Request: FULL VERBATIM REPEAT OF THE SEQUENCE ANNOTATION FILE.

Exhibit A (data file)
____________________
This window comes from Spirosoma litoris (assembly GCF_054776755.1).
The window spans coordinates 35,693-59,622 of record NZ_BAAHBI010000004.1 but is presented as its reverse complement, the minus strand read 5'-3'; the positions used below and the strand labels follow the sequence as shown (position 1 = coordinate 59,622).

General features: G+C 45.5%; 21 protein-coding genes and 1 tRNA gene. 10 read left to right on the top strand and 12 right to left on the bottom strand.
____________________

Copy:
This window comes from Spirosoma litoris (assembly GCF_054776755.1).
The window spans coordinates 35,693-59,622 of record NZ_BAAHBI010000004.1 but is presented as its reverse complement, the minus strand read 5'-3'; the positions used below and the strand labels follow the sequence as shown (position 1 = coordinate 59,622).

General features: G+C 45.5%; 21 protein-coding genes and 1 tRNA gene. 10 read left to right on the top strand and 12 right to left on the bottom strand.